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Modern industrial processes (nuclear, chemical industry), public service needs (firefighting, rescuing), and research interests (undersea, outer space exploration) have established a clear need to perform work remotely. Whereas a purely autonomous manipulative capability would solve the problem, its realization is beyond the state of the art in robotics [Stark et al.,1988]. Some of the problems plaguing the development of autonomous systems are: a) anticipation, detection, and correction of the multitude of possible error conditions arising during task execution, b) development of general strategy planning techniques transcending any particular limited task domain, c) providing the robot system with real-time adaptive behavior to accommodate changes in the remote environment, d) allowing for on-line learning and performance improvement through "experience", etc. The classical approach to tackle some of these problems has been to introduce problem solvers and expert systems as part of the remote robot workcell control system. However, such systems tend to be limited in scope (to remain intellectually and implementationally manageable), too slow to be useful in real-time robot task execution, and generally fail to adequately represent and model the complexities of the real world environment. These problems become particularly severe when only partial information about the remote environment is available.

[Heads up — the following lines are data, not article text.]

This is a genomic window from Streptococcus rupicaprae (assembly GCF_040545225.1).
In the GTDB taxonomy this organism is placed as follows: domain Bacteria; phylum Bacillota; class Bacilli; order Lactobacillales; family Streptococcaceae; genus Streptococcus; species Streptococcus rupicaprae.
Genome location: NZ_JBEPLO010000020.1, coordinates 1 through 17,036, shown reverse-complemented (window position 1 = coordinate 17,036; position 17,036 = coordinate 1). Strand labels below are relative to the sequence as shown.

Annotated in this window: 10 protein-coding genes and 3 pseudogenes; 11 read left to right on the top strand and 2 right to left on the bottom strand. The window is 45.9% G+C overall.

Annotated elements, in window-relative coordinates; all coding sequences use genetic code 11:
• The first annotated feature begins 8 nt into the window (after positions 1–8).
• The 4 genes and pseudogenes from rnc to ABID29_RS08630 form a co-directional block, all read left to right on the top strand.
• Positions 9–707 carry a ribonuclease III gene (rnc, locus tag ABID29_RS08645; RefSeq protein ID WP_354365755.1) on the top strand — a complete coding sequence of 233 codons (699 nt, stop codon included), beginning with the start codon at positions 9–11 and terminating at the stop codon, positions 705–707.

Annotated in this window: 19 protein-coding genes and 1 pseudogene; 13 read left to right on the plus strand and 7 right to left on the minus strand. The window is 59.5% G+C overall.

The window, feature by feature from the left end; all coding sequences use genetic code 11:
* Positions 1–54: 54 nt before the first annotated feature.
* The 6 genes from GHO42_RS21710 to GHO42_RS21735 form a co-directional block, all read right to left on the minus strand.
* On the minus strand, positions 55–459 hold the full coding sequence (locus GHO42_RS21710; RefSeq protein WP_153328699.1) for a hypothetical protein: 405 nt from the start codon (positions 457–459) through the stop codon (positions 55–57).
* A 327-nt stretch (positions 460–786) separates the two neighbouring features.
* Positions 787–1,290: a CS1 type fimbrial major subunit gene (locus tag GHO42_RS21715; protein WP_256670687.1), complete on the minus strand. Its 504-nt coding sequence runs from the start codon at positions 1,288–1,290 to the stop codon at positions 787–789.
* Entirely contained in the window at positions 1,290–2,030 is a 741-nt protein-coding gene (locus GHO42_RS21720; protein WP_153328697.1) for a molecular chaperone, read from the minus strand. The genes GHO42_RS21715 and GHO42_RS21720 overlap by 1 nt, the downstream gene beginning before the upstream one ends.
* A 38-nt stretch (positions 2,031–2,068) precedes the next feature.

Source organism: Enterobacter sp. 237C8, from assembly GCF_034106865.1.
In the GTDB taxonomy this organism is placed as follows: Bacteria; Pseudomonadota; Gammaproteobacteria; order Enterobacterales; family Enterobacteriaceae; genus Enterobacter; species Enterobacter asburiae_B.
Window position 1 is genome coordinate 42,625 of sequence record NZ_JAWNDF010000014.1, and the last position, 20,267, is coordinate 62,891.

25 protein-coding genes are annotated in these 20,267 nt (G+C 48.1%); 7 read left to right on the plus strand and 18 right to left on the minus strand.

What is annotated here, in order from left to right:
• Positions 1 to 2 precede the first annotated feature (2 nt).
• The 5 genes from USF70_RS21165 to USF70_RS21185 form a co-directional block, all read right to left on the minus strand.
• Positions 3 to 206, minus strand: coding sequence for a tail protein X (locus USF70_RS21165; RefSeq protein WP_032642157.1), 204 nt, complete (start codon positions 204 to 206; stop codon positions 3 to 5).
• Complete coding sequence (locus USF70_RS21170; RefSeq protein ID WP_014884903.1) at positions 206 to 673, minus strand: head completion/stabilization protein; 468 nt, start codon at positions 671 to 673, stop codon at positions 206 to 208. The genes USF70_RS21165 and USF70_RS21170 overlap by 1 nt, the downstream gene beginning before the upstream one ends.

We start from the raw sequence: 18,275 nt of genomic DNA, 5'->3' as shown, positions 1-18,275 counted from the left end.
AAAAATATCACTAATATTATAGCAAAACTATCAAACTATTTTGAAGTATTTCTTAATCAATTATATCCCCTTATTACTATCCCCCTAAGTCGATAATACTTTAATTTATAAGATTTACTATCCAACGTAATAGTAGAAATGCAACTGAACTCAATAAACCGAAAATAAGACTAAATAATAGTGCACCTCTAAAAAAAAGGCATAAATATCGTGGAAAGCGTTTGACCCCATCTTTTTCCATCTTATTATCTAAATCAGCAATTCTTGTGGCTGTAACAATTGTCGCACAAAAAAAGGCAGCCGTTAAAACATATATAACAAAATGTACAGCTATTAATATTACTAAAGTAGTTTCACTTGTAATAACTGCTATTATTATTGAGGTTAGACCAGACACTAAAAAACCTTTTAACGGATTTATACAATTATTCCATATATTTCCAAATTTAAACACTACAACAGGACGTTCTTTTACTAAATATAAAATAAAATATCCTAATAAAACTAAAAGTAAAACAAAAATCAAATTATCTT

Janez Funda, "Teleprogramming: Overcoming Communication Delays in Remote Manipulation (Dissertation Proposal)", . June 1990.
Date Posted: 23 August 2007